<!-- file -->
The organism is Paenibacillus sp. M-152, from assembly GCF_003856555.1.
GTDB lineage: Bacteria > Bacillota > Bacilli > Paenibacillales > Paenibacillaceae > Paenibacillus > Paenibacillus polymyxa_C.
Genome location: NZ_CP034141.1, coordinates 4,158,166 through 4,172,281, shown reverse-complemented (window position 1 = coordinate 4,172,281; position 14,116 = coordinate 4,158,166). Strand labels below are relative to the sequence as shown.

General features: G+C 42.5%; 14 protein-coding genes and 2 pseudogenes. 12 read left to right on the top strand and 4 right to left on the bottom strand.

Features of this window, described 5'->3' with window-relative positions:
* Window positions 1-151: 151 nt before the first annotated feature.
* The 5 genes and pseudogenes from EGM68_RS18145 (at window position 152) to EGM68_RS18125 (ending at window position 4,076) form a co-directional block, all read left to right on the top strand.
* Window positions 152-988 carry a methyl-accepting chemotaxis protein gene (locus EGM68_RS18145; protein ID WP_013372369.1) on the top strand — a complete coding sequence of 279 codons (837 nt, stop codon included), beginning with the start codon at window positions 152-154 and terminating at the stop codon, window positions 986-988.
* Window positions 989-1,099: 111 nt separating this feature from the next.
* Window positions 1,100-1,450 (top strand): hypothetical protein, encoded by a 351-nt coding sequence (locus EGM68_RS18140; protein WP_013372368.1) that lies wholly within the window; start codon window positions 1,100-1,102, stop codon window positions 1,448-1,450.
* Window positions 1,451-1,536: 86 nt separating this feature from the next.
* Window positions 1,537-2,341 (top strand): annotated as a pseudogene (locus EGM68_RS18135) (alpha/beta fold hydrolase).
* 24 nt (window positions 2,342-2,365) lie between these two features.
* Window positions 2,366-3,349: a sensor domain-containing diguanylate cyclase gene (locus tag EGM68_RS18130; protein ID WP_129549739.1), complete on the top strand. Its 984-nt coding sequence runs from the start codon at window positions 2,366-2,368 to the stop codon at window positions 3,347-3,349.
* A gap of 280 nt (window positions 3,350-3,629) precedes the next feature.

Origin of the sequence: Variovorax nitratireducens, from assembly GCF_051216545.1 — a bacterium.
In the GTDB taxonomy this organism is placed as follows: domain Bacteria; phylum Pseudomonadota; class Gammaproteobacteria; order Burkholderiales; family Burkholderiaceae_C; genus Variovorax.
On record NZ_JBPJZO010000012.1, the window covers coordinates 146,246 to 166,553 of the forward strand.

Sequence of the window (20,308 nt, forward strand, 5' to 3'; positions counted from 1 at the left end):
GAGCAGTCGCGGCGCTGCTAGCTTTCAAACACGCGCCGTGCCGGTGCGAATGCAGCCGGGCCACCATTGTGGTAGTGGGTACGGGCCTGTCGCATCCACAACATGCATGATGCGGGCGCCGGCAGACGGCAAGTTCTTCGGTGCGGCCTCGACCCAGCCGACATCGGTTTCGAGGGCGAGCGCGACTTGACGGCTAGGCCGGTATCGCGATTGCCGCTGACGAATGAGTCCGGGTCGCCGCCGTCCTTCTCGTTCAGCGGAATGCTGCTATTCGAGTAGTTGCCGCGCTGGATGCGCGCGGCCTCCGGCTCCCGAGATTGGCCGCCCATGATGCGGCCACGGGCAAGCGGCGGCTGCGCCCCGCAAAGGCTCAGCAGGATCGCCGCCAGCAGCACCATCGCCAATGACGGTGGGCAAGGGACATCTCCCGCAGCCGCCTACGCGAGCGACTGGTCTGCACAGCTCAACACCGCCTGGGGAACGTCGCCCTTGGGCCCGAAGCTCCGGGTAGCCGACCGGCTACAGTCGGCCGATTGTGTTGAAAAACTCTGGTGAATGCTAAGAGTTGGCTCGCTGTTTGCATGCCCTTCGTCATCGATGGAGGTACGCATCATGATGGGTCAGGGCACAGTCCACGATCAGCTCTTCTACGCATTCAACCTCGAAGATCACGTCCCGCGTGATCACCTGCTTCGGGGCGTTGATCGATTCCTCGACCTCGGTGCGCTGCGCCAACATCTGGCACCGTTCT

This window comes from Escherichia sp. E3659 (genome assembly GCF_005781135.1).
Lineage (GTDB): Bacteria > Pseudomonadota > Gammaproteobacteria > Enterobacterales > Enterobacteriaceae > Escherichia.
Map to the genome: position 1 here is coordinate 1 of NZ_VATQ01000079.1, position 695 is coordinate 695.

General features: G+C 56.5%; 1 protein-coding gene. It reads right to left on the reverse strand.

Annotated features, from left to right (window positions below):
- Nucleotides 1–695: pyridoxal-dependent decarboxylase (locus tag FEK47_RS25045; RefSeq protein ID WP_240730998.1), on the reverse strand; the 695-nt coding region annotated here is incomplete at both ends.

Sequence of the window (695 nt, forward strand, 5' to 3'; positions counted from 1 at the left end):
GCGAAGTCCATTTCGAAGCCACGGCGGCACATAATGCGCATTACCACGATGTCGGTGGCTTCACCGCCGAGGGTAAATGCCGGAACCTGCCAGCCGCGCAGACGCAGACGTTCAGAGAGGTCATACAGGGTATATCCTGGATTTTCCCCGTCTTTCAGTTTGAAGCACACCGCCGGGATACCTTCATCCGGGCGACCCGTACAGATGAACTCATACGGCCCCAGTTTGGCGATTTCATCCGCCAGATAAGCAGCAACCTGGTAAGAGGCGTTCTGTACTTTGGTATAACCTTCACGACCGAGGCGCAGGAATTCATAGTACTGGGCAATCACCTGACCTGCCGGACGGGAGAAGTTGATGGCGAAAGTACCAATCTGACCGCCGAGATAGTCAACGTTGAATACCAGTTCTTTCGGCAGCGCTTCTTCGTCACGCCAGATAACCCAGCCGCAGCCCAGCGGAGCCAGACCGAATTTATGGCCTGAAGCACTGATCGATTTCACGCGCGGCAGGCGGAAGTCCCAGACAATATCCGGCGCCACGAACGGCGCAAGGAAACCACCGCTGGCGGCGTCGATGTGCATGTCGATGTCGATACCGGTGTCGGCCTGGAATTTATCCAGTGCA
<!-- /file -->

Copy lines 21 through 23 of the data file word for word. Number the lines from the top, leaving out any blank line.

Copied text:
This window comes from Escherichia sp. E3659 (genome assembly GCF_005781135.1).
Lineage (GTDB): Bacteria > Pseudomonadota > Gammaproteobacteria > Enterobacterales > Enterobacteriaceae > Escherichia.
Map to the genome: position 1 here is coordinate 1 of NZ_VATQ01000079.1, position 695 is coordinate 695.